American Cities Are Embarrassingly Thirsty for Amazon’s Next Headquarters

By
Jeff Bezos. Photo: Drew Angerer/Getty Images

Earlier this month, Amazon announced that it might build a second, sprawling “campus” (tech for “office park”) for thousands of employees … somewhere. Where would the campus go? Which city would receive thousands of new jobs and a global corporate presence? Where would Jeff Bezos next be showing off his new, jacked-up biceps? The answers were not forthcoming: All the company announced was that it would be walking around the country and kicking the tires on several different cities. And almost immediately, every city in America began bending over backwards to woo Amazon to their great state.

A nationwide bake-off has ensued, and if the past is any precedent, the winner is likely to enter a one-sided partnership in which Amazon gets significant tax breaks, and the city gets … some jobs? Maybe? To take a recent example, Apple recently scored a lopsided deal with Iowa to create a data center and 50 jobs in exchange for $208 million in tax credits (a bit over $4 million in tax credits per job, each of which will likely pay in the upper five figures). It’s like when sports teams leverage their popularity to get essentially free new stadiums from municipalities, only instead of a hometown team playing ballgames, it’s tech workers sending rents soaring.

What are these thirsty cities offering? In its pitch, the Chicago metro region is touting its metro area and transportation options, while its neighbor in Detroit has taken on a different tactic: allying with Canada, hoping a binational proposal might give the struggling city an edge.

El Paso is also thinking global. “We have a young and productive workforce and boast the largest bilingual community to my knowledge in North America,” one businessman told El Paso Inc. The Dallas Morning News editorial board meanwhile tried to shame Jeff Bezos into acknowledging his tenuous Texas roots: “[Y]ou, sir, are a Texan. Not by birthplace, but by blood and life experience. You lived among us, you own property here, you are one of us.”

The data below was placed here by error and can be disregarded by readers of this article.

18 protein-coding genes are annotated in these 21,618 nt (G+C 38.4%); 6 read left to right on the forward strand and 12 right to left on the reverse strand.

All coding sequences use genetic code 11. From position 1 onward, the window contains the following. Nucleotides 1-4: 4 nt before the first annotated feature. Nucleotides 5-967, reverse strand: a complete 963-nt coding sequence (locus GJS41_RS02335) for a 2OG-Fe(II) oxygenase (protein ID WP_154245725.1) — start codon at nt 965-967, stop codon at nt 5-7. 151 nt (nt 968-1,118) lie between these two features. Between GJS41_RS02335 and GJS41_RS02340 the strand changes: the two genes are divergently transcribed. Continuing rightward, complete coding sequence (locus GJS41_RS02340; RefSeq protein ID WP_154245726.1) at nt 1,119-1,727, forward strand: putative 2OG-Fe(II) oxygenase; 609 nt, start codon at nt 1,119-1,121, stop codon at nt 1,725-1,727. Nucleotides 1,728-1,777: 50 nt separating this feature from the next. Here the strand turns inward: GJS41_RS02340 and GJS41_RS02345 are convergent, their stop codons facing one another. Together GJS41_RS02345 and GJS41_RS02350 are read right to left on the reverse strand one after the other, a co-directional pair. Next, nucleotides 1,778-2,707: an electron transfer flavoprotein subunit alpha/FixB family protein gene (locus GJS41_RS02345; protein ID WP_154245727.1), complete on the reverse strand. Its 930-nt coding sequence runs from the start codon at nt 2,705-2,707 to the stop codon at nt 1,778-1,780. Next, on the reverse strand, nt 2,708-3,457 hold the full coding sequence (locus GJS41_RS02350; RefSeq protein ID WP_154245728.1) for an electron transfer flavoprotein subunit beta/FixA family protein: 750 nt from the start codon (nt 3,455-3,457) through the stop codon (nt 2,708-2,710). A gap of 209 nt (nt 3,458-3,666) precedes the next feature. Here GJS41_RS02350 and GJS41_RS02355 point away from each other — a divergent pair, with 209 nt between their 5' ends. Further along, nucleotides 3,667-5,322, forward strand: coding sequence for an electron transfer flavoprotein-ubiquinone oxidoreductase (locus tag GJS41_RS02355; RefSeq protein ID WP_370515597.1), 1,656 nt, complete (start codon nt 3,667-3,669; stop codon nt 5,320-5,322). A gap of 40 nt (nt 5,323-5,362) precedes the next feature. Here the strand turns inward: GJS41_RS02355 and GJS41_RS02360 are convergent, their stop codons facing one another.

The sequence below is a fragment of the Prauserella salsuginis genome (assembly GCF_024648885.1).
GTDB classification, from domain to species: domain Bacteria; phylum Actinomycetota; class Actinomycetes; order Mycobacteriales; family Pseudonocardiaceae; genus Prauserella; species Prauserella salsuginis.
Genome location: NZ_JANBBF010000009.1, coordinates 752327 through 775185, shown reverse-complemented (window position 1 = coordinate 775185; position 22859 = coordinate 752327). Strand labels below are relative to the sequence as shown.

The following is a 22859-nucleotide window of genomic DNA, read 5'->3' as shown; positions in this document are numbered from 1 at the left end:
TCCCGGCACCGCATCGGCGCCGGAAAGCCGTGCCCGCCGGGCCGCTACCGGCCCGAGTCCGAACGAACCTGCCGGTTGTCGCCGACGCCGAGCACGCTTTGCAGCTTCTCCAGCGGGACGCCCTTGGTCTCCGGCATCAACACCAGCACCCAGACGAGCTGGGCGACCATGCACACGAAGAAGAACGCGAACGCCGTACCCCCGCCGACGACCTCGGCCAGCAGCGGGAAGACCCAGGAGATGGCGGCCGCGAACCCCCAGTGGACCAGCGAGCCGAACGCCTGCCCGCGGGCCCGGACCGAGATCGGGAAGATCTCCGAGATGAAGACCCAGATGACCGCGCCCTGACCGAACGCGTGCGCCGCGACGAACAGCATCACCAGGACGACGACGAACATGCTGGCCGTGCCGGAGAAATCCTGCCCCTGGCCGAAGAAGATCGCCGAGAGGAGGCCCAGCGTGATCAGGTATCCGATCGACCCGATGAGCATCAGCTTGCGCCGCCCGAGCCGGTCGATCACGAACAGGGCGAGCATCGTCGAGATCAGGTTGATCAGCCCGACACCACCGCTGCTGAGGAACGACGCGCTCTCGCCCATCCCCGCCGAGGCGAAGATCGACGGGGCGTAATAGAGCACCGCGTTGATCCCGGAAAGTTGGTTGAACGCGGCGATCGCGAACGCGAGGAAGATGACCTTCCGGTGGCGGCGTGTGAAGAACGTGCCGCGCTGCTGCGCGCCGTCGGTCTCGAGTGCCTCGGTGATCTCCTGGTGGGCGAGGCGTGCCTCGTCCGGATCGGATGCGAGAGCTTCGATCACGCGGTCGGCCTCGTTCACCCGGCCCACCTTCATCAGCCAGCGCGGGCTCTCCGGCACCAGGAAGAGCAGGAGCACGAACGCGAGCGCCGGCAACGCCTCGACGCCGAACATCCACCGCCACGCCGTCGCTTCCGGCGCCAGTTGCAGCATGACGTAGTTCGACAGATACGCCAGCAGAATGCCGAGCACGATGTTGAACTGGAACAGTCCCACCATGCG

Pittsburgh and Philadelphia are competing against each other for the campus. Apparently Pittsburgh mayor Bill Peduto has learned nothing after Uber took the city for a joyride last year, testing autonomous cars and providing little in return.

An Arizona group just said “Screw it” and sent Bezos a giant saguaro cactus. “We wanted to make sure Mr. Bezos and his team notice us and send a message of ‘we have room for you to grow here for the long term’” one CEO said, underlining this message of welcome with a spiky plant that you shouldn’t touch.

Northwest Indiana’s pitch is “Why not Northwest Indiana?” Powerful! Gary, Indiana, had the ingenuity to take out an ad in the New York Times, with the city writing in first person: “I know locating to me may seem far-fetched. But ‘far-fetched’ is what we do in America. It was far-fetched for 13 scrawny American colonies to succeed against the might of the British Empire. Far-fetched to land a man on the moon. Far-fetched for a business selling books out of a garage to succeed in business and philanthropy.”

The West Fargo Pioneer asks, “Hey, Amazon: How about North Dakota?” (As the city readily admits, Amazon wants a city with a population of 1 million and Fargo has 230,000.)

And, last but not least, the city of Seattle — where Amazon’s first headquarter is already located — is trying to get Amazon to build its second HQ there as well. Best of luck to all competitors!

U.S. Cities Are Embarrassingly Thirsty for Amazon’s Next HQ